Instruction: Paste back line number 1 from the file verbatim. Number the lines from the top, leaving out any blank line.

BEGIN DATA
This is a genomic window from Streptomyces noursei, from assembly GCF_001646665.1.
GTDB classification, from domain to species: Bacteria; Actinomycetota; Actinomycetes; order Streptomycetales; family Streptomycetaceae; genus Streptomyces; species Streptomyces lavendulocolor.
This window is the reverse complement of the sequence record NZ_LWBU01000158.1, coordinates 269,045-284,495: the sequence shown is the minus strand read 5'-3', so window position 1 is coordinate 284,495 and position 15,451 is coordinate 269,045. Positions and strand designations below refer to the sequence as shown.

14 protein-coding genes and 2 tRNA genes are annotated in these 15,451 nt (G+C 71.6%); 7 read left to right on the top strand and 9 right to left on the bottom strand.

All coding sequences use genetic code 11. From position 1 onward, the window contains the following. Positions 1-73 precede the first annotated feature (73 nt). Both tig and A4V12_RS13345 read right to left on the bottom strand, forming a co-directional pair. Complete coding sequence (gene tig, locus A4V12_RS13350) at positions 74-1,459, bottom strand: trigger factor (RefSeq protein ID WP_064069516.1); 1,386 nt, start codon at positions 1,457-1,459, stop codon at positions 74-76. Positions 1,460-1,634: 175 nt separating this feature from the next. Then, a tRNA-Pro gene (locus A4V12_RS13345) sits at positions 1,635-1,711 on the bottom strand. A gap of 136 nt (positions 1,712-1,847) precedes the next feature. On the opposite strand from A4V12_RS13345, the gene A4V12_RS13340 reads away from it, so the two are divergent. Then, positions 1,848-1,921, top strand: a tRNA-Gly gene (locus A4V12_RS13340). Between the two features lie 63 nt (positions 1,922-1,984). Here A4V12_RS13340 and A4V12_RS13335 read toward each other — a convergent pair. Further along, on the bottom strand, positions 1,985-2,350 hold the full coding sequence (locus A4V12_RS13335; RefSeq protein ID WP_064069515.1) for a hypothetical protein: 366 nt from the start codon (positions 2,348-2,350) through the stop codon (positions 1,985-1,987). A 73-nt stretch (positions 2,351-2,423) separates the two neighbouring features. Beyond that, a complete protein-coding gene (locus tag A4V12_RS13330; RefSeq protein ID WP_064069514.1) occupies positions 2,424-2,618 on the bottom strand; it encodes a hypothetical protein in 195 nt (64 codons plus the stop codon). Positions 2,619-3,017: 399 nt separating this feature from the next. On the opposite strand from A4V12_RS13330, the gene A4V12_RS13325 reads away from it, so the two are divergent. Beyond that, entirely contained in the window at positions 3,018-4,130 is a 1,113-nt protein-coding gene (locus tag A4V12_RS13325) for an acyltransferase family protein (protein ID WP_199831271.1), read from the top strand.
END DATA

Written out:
This is a genomic window from Streptomyces noursei, from assembly GCF_001646665.1.